Response to Fear: Fascism or Openness?

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I read Kathy Jourdain’s new blog this morning  on her blog page and ended up writing such a long response that it turned into the blog below.  She starts out with:

“Be afraid. Be very afraid. But not for the reasons you might think. We are living in precipitous times. We are in danger of losing our humanity through fear. Fear of what and who we do not know.”

I agree with her. The greatest weapon in terrorism is the fear it engenders in the target community – fear that triggers behaviours that destroy the fabric of what holds a community together.

I have observed a profound change in Canada and the USA since 9/11.  I was in Africa at the time and my first words after watching the CNN report on the first plane crashing, with the smoke billowing, and then seeing the second plane  crashing, live as it happened, any notion of a lost pilot in a small craft accidentally hitting a tall building GONE ….my words were “the world will never be the same again.”   I couldn’t have foretold how it would be different, but when I returned to North America in 2010 the difference was glaringly obvious.

Fear was palpable all over the place even as people were carrying on with their normal lives.  The cocky arrogance of the Americans was gone, replaced with a nasty “if you’re not for us you’re against us” mentality. And in Canada, we were focusing on being Canadian and developing the tar sands.   Our government was making it more difficult for new Canadians to immigrate here, and even us old immigrants with our bright and shiny Canadian passports felt under threat of losing our right to return to our adopted country if we were out of the country too long.  In Nova Scotia, people from Kentville were astonished that I lived in Halifax because it had become “so dangerous”.

I grew up with fear, as a child of Apartheid in South Africa.

I fully believed that we would one night have to made a mad dash for the airport to avoid being massacred, and always felt safe that my parents had so many friends “overseas” so somebody would take us in. And so I recognise fear when I witness it.

Even my Canadian phone company uses it now – I recently cancelled my landline as a useless and expensive outdated resource – the response was “Reconsider: It’s not safe without a landline.  You can’t rely on your cellphone, because say you have an emergency and there’s a power outage and the phone’s battery is flat.” I named it  and said “selling phone services through fear-mongering is unethical”. It was clearly outside the script. The person didn’t understand, gave up; cancelled my phone, as requested, no doubt getting ready to frighten the next techno-savvy little old lady.

In my conflict management work I often find myself talking about the primitive brain as the source of our survival instincts, and culture as the way we give expression to them. Fear is primordial – it is critical for survival. However….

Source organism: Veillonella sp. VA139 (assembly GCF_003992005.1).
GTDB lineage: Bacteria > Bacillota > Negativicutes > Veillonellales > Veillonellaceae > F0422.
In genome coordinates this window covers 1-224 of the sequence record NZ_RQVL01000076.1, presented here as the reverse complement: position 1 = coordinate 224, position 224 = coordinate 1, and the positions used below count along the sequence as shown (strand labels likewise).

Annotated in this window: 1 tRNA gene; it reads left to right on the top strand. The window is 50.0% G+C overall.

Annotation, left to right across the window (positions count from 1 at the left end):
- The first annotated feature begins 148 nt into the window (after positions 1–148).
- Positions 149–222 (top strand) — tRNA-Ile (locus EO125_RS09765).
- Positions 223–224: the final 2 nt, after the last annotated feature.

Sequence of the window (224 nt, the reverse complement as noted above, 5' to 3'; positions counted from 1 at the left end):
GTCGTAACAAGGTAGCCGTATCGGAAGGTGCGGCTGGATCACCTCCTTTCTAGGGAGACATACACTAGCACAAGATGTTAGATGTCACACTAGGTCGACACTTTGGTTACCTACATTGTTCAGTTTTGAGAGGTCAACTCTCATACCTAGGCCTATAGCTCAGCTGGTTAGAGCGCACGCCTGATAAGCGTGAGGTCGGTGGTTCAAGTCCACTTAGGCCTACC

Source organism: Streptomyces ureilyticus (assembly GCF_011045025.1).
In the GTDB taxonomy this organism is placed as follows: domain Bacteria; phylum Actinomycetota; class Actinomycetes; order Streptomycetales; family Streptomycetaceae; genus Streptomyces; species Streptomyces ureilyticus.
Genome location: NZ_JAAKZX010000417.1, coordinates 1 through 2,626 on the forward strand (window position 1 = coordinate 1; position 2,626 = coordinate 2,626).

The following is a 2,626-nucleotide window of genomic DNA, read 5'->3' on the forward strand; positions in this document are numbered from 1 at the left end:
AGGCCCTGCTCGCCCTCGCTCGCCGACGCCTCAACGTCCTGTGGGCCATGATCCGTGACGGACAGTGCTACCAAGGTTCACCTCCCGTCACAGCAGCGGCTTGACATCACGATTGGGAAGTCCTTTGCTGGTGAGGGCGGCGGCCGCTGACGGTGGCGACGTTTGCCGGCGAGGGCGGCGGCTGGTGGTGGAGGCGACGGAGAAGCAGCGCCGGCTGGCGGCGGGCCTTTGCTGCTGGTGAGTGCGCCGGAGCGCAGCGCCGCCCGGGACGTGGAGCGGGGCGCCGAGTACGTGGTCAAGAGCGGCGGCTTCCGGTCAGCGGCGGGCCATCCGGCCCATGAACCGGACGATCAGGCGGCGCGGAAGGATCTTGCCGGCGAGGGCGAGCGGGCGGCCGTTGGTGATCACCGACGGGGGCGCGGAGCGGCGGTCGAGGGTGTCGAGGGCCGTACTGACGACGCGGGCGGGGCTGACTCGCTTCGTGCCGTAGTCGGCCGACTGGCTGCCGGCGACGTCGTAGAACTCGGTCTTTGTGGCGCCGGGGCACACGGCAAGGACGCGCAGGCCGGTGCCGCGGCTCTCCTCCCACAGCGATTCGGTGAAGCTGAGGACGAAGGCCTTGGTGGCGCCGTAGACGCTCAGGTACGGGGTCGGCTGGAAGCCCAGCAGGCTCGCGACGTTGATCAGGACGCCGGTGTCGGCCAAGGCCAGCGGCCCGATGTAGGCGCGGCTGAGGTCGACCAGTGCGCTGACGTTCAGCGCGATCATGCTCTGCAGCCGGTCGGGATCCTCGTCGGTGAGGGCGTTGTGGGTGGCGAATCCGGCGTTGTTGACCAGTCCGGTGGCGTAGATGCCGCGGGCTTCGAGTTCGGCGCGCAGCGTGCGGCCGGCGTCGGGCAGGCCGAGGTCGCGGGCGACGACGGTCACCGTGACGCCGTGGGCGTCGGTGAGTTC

The fight or flight instinct is strong in this one.

The fight or flight instinct is strong in this one.

Looking at life through a survival lens is a whole lot healthier than looking at it through a fear lens.

Survival is about seeking and pursuing opportunities along with assessing risk and making choices. Fear is about hanging on to what is familiar and what feels safe – sometimes irrationally so, as what was safe a hundred years ago may not be so anymore.

The human propensity and need to form communities and to create rule of behaviour in those communities is also embedded deep in our primitive psyche – maybe even in our DNA. Yet, the nature of the communities we form  differ spectacularly and our values – the rules by which we recognise who’s in and who’s out, vary in puzzling complexity – THAT is culture – our conscious human creations, from our modern human brains.

The culture of “everything is possible”; the pioneer spirit and all that, has, in the 21st Century, thanks to 9/11 and the political responses to it, transformed into fear, mistrust, closing ranks, increased labelling of them/us. There’s an epidemic of young people with anxiety disorders and equally one of otherwise healthy and privileged people on long term stress leave, eating up the insurance monies we so willingly pay. And then there is the increase in bullying behaviour and the insane pattern of drinking hard and fast favoured by so many young college-aged women: drinking to silence that inner voice of fear and despair. All of this reflects the pathology of our society as it is right now.

We’re not all equally afflicted but our lives are all affected.

Building and carrying a protective shell works for some, but it sure does slow them down.

Building and carrying a protective shell works for some, but it sure does slow them down.

I like the admonishments in Kathy’s article of how to push fear back into its proper place.

It takes courage to stick your head out, but hiding in a safe hole is not the way to live.

The people who  are open to seeing the world differently and who want to change will read/hear her message.  Some of us are already doing these things – seeking new experiences, being open to conversations with people from elsewhere,  and travelling further afield. The people who are already in the choke-hold of fear won’t hear the message. Instead, they will find comfort in  following increasingly fascist leadership. They don’t attend motivational talks about gratitude and hope and openness – how do we get through to them? (This is not a rhetorical question – let me know what you think.)

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1 Comment

  1. Kathy Jourdain on March 26, 2016 at 2:40 pm

    Delphine, love hearing that a whole post was inspired by my post. It is also an excellent read. Thank you for sharing.

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